filed in Sleep on Oct.19, 2010
I know this post is late. Very late. On the verge of what you might call extremely late. What has happened is a long story, and I intend to tell it all including all the things I have learned… but first, let me do the short version.
I went another one or two weeks on polyphasic sleep, experimenting as I went with adding a couple of hours of core sleep. I settled on a 3 hour core, which was what seemed to work best for me. Then I got ill… caught a fairly bad cold.
I could not starve my body for sleep in that condition, so I crashed. I guess you could call it polyphasic sleep still… I slept through the days in periods, but each one was hours rather than 20 minutes. When I finally came out the other side, I lacked the energy or even motivation to go back into it. I was working, the Swedish elections were coming up and I had a political interest, so put simply I have been incredibly starved for time.
This should come as no surprise, really… the major reason that polyphasic sleep has been such a call for me is that I have enough things to fill my time with for two or three full days every day.
Level of sleep deprivation
One thing that I saw a hint of when I crashed in the last post and that struck me as I slept back my sleep dept was just how sleep deprived I still was. I noticed that I was sleep deprived, but while my body had seemed to adapt to it, it may well be that my body had adapted to the symptoms of sleep deprivation rather than to the way of sleeping.
In short, it took a whole lot more sleep to get back to normal than I had thought it would. This should serve as a fairly important warning for those who want to try adapting: you will be completely unable to judge how sleep deprived you are. I even measured my state using a number of tests, yet I was completely unable to grasp how sleep deprived I was. Still, people in my surrounding definitely picked up on me being sleep deprived.
The only way to gauge that would be to have someone else fill you in on how you place on a scale from 1 to 10 or such after spending a few hours with you. Preferably a number of different people who have not seen your entire adaptation process, as they could also be fooled by gradual changes (pick a trusted friend rather than a family member who sees you every day).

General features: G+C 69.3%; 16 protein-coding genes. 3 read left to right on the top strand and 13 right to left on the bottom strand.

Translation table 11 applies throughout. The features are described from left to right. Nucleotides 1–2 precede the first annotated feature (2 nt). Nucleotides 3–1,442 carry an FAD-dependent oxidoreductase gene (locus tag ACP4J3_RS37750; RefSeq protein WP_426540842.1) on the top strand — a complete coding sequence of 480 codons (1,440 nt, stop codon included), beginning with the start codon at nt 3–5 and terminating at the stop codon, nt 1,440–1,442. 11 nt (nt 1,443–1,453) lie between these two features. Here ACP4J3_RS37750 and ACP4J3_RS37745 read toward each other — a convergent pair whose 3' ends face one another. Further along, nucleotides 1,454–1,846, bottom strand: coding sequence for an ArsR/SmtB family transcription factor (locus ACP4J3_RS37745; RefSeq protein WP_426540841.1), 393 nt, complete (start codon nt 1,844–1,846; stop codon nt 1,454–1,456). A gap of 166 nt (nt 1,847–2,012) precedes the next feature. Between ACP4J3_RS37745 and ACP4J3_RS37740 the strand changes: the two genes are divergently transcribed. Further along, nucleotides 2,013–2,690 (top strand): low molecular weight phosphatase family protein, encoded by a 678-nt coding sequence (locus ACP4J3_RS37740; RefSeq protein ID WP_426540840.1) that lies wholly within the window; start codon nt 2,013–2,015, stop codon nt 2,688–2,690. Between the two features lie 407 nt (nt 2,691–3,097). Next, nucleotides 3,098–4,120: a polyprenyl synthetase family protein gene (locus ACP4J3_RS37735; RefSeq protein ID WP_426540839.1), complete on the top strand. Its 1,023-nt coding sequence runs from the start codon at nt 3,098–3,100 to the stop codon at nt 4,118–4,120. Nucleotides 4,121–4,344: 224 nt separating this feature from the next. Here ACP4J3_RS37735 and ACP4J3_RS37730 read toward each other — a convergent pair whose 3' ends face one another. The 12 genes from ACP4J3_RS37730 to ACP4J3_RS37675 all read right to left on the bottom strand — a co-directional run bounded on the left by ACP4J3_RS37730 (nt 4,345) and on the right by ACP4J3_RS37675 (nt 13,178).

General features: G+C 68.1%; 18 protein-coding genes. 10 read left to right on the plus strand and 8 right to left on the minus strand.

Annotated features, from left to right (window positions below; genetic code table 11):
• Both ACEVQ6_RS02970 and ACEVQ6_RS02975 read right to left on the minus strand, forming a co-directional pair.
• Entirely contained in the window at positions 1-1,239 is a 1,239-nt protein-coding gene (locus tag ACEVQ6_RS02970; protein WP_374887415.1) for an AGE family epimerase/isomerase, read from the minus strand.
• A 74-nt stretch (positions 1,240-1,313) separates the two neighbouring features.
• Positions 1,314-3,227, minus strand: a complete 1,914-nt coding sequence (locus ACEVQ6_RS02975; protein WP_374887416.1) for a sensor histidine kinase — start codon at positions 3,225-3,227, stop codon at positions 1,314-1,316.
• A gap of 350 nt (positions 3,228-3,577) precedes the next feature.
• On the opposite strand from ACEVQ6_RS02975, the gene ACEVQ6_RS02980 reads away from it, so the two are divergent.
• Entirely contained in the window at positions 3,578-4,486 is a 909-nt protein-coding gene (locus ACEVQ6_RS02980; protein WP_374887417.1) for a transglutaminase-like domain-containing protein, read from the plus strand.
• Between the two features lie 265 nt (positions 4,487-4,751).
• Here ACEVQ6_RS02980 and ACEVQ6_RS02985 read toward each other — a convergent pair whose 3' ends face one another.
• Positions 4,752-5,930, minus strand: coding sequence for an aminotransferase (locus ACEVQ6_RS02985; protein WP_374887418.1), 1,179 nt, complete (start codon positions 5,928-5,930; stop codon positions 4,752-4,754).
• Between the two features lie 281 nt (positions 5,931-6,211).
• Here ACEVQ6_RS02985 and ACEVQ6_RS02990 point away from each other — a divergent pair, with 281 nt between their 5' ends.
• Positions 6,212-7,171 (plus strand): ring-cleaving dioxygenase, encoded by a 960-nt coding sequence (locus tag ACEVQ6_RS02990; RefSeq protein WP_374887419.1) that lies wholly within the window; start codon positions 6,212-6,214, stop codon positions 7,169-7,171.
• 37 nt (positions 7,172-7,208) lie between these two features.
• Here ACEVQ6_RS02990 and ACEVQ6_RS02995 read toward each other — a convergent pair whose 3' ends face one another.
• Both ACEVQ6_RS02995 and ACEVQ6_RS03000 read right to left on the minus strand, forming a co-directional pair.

This was actually fairly scary to me. I had noticed I was getting close to the limit before I crashed, but I had not realized how far out the limit really was. This experiment is definitely the most hard core thing I have ever done.
My first attempt at adapting to that schedule went wrong in all manners of ways. I messed it up, pure and simple, by not knowing enough and being well enough prepared. This second attempt, however, was close to flawless. I prepared for a year. I read everything there was to read on the subject, did everything I should have done. I still could not adapt.
I have seen theories posted that being able to adapt to the Uberman schedule is something only a few people can do, but that Everyman schedules could work for pretty much everyone. I am inclined to believe this is the case, and unless I find a good reason to give up on the theory I have been piecing together from various sources on how this actually works, I will not be trying to adapt to Uberman again.
I am currently swinging between a monophasic schedule and sleping biphasically. I learned how to go for quick naps during the daytime with a sleep track, and while I do not fall asleep instantly like I did when I was sleep deprived, I can still fall asleep quick enough that taking a break for half an hour is enough for a good nap.
I also learned to listen to my body. I have become a lot better at registering the signals that my body is starting to feel sleepy, so I can take a nap rather than slog through it and remain exhausted for the rest of the day. Napping at work is annoying because it forces me to take a 30 minute break and drop whatever I was doing… but in exchange I get to be much more efficient through the afternoon. It is something I have become used to from my earlier sleep schedule either way.